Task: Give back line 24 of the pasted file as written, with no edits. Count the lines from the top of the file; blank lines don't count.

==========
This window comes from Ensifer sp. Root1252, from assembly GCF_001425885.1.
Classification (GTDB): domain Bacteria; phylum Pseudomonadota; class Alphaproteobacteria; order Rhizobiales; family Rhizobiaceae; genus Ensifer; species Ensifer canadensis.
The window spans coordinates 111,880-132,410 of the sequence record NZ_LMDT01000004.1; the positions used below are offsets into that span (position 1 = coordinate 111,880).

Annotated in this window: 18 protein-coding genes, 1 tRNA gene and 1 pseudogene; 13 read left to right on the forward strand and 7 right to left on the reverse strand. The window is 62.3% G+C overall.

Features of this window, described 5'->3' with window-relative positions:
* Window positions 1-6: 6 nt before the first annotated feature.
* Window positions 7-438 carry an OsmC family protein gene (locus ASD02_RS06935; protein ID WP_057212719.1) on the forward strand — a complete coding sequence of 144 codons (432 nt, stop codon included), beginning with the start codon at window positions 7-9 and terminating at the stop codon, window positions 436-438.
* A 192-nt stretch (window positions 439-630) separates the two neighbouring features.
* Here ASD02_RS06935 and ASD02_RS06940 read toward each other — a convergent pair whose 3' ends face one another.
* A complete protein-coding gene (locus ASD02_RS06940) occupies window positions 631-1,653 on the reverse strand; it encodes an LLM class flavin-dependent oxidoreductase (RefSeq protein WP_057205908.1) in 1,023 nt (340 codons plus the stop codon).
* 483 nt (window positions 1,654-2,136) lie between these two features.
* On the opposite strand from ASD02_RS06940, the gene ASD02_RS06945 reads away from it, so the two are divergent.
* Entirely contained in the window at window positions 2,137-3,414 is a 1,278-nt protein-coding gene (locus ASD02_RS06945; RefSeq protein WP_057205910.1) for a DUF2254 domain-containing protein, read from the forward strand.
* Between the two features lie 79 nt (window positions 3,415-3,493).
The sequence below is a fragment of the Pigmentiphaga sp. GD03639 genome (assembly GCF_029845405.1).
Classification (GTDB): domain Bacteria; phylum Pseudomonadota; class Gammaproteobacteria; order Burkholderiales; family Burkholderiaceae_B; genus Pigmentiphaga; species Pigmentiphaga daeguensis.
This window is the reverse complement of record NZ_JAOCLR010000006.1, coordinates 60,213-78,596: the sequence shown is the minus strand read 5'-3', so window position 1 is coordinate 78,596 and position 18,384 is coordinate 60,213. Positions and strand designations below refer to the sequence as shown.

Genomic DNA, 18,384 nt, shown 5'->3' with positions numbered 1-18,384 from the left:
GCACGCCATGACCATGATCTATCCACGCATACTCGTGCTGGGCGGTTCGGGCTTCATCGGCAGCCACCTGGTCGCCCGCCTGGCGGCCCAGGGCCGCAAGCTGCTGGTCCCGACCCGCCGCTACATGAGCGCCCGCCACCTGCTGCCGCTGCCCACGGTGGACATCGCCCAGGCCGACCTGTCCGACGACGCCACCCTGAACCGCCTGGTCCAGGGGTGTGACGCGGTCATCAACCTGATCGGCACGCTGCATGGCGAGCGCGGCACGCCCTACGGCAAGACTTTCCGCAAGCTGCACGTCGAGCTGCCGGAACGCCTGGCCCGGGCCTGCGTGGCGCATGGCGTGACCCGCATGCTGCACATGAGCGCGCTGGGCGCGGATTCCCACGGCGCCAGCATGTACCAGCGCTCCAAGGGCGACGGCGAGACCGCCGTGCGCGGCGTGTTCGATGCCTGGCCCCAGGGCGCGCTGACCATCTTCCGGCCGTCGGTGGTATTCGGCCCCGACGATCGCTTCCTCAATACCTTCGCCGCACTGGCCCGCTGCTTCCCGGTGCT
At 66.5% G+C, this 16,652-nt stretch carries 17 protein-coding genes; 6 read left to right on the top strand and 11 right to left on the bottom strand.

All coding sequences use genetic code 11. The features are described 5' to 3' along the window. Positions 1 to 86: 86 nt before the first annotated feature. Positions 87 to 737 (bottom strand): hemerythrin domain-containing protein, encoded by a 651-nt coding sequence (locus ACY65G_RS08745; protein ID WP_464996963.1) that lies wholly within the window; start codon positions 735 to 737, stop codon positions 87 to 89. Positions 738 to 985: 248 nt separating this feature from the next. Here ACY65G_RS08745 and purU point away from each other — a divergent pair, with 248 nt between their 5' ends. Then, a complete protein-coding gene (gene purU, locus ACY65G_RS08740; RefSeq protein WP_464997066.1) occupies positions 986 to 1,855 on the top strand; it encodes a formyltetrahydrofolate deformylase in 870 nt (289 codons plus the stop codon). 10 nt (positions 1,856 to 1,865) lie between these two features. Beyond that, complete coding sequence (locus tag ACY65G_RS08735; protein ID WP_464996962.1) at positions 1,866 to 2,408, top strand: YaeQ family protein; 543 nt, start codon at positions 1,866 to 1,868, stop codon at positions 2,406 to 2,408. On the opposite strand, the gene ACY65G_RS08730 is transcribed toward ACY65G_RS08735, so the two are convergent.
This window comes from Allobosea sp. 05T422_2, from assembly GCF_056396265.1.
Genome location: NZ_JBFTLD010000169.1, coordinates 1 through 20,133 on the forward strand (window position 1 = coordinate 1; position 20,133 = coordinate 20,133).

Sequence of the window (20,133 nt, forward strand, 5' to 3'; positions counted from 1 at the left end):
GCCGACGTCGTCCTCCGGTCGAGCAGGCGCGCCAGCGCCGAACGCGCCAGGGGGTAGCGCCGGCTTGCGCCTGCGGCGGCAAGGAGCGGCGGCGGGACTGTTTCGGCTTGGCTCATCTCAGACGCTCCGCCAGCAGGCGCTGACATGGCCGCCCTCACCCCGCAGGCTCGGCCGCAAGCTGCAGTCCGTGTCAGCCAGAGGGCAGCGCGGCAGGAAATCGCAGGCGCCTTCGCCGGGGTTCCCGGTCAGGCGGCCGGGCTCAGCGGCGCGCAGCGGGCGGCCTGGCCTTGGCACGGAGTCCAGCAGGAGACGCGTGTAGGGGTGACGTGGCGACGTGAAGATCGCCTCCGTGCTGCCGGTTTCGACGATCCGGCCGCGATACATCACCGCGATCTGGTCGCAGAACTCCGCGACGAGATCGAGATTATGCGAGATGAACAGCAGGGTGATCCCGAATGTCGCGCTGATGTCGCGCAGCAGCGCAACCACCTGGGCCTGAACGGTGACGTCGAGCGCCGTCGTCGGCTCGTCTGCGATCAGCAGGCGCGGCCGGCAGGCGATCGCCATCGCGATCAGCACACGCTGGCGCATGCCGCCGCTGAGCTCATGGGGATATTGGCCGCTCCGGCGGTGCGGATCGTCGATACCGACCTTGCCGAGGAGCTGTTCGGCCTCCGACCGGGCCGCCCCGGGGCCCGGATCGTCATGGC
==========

Sequence of the window (20,133 nt, forward strand, 5' to 3'; positions counted from 1 at the left end):